Gwen Brooks, director of Staffing and Records at Ohio University, has learned that there’s more than one way to eliminate process redundancy and drive cost improvement through the hiring process. If you can’t drive process change before automating, perhaps the technology will enlighten users and serve as the wake-up call for instituting change.
When the university decided to automate its hiring process, Brooks was directed to mirror the university’s existing manual applicant process during a migration to PeopleAdmin, an online HR solutions system geared toward higher education and public sector needs. While many organizations seize the opportunity to use an ATS installation as a way to review and streamline processes before going live with new technology, the university users were happy with the current process, so there was no perceived need to make changes. When the ATS went live, the lights went on in user departments across the campus, opening the door for change.
“The implementation of the PeopleAdmin system pointed out the redundancies in our hiring process because for the first time, the users could see the entire 18 step process required from creating a requisition to onboarding a new hire,” says Brooks. “Prior to the technology implementation, we were paper-driven and most of the requisition process was hidden from the view of the users. They generated one piece of paper and they had no idea really what happened to the requisition from there. Now they had to be involved in every step of the process and we started to receive complaints and lots of feedback.”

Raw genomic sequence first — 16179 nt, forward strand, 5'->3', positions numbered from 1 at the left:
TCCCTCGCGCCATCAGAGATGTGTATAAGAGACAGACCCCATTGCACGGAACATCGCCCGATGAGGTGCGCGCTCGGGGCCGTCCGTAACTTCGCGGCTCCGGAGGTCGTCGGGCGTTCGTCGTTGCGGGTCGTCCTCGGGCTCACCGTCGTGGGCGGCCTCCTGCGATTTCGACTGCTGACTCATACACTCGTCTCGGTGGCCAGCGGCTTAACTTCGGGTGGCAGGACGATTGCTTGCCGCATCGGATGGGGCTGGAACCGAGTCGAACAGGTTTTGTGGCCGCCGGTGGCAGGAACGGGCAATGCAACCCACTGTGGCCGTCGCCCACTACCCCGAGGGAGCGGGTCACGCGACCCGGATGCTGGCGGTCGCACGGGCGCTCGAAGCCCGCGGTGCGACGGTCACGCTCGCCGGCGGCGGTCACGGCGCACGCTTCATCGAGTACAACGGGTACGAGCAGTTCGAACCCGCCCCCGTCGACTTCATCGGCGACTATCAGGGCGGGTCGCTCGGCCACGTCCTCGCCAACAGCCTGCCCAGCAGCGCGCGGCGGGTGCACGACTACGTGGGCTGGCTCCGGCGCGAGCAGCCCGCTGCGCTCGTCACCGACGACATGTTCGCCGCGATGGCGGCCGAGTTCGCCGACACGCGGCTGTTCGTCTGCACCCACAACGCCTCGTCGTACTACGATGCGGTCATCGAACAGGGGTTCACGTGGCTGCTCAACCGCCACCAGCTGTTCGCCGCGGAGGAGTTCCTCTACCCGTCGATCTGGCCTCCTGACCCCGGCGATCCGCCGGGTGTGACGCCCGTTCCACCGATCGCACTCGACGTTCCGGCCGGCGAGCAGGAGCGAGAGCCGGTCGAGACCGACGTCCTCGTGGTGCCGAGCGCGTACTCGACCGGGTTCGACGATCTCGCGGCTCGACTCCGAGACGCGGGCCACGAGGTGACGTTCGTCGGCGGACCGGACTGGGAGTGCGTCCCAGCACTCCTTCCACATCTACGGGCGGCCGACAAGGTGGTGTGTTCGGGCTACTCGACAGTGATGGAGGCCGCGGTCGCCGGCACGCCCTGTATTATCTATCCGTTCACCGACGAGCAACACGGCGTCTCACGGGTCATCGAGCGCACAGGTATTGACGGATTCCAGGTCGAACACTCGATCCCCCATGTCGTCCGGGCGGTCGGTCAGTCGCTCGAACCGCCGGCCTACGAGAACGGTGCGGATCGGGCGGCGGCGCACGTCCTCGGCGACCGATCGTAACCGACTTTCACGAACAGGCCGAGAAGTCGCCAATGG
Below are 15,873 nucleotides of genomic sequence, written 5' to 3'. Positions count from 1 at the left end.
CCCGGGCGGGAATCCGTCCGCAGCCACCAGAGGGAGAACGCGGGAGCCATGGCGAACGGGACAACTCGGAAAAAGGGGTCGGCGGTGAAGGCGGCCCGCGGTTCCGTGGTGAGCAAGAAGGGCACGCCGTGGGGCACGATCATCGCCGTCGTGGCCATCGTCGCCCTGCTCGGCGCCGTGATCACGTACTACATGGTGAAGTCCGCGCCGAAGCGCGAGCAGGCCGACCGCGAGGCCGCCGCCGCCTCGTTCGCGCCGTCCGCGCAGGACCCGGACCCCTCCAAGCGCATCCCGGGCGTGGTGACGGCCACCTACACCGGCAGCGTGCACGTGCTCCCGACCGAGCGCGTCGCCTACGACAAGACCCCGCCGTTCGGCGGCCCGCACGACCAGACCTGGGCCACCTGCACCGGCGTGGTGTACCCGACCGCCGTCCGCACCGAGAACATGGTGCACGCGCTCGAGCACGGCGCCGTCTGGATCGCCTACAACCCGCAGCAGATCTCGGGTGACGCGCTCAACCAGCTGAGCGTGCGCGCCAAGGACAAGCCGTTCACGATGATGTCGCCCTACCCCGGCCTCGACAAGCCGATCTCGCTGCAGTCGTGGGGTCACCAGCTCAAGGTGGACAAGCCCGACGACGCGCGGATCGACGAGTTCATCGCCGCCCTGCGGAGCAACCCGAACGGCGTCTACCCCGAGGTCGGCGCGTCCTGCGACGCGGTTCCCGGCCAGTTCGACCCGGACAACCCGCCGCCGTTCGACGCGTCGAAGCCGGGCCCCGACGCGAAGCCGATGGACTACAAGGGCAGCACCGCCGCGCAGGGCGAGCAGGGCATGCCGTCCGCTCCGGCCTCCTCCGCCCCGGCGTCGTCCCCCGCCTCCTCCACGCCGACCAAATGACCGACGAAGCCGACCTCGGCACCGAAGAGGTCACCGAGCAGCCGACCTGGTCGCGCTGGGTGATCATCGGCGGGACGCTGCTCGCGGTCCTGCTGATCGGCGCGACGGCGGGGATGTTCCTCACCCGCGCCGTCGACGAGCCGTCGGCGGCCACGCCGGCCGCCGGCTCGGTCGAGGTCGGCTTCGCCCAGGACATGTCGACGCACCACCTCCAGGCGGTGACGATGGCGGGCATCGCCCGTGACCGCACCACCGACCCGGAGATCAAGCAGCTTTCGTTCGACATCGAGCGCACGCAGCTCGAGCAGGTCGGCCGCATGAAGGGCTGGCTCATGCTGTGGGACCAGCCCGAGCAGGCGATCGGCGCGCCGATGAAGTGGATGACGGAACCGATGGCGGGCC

Brooks’ staff of three coordinates all of the job postings and the hiring process activities for the university’s 3,700 employees and they conduct the complete hiring process including resume screening, interviewing, and selection for the 1,236 administrative and 1,378 hourly employee positions located on the campus. Last year, the hiring team handled 600 openings.
“In the beginning everybody thought that PeopleAdmin was the problem, but it wasn’t the system, it was our workflow process,” says Brooks. “So we went out and solicited feedback from our users, hired a business process engineer, and created a committee of our users to see how we could implement changes and streamline our processes.”
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Brooks says that some additional steps in the hiring process had been added to the manual system to accommodate the unique needs of several departments. By creating a committee of users that included representatives from those departments with specialized applicant process requirements, she was able to build consensus that one-off processing needs should be handled outside the system, reducing the total number of hiring steps from 18 to 10.
“We were able to make a few changes to the system through the feedback from the committee, so at the same time we streamlined our processes, we worked on making the system more user friendly.”
While Brooks says that she’s not fully aware of the cost savings the university has received as a result of the process changes, she knows that her team is now able to spend more time in a consultative role to users, giving them advice on better ways to author job postings and shorten the hiring process.
“Now we can act in a more consultative capacity with the users of our system, whereas before, we pretty much posted the job as it was given to us,” says Brooks. “Often times the higher education community does not like change, so it’s hard to get new ideas through the system. I know now that if we receive marching orders and I don’t think it’s the best way to go, I’m going to question it. This change made me aware that I can get change through the system, so now I’m continually questioning what we do in order to make improvements.”